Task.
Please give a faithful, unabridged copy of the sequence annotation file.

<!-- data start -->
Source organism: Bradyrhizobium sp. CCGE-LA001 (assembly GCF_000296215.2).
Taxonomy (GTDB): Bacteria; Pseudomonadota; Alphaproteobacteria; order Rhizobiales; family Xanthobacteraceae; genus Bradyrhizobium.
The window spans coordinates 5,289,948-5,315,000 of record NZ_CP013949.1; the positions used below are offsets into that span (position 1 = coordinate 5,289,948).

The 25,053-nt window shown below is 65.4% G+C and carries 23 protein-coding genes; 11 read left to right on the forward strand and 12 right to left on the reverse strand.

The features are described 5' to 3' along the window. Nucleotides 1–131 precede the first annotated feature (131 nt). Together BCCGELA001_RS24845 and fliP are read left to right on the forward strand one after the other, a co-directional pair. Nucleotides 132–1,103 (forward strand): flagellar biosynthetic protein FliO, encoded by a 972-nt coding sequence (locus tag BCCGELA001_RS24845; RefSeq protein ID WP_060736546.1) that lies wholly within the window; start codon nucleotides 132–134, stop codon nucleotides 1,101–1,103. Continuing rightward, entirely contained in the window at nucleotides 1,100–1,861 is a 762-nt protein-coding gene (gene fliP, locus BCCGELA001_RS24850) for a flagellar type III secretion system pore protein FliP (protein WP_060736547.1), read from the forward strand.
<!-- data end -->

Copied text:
Source organism: Bradyrhizobium sp. CCGE-LA001 (assembly GCF_000296215.2).
Taxonomy (GTDB): Bacteria; Pseudomonadota; Alphaproteobacteria; order Rhizobiales; family Xanthobacteraceae; genus Bradyrhizobium.
The window spans coordinates 5,289,948-5,315,000 of record NZ_CP013949.1; the positions used below are offsets into that span (position 1 = coordinate 5,289,948).

The 25,053-nt window shown below is 65.4% G+C and carries 23 protein-coding genes; 11 read left to right on the forward strand and 12 right to left on the reverse strand.

The features are described 5' to 3' along the window. Nucleotides 1–131 precede the first annotated feature (131 nt). Together BCCGELA001_RS24845 and fliP are read left to right on the forward strand one after the other, a co-directional pair. Nucleotides 132–1,103 (forward strand): flagellar biosynthetic protein FliO, encoded by a 972-nt coding sequence (locus tag BCCGELA001_RS24845; RefSeq protein ID WP_060736546.1) that lies wholly within the window; start codon nucleotides 132–134, stop codon nucleotides 1,101–1,103. Continuing rightward, entirely contained in the window at nucleotides 1,100–1,861 is a 762-nt protein-coding gene (gene fliP, locus BCCGELA001_RS24850) for a flagellar type III secretion system pore protein FliP (protein WP_060736547.1), read from the forward strand.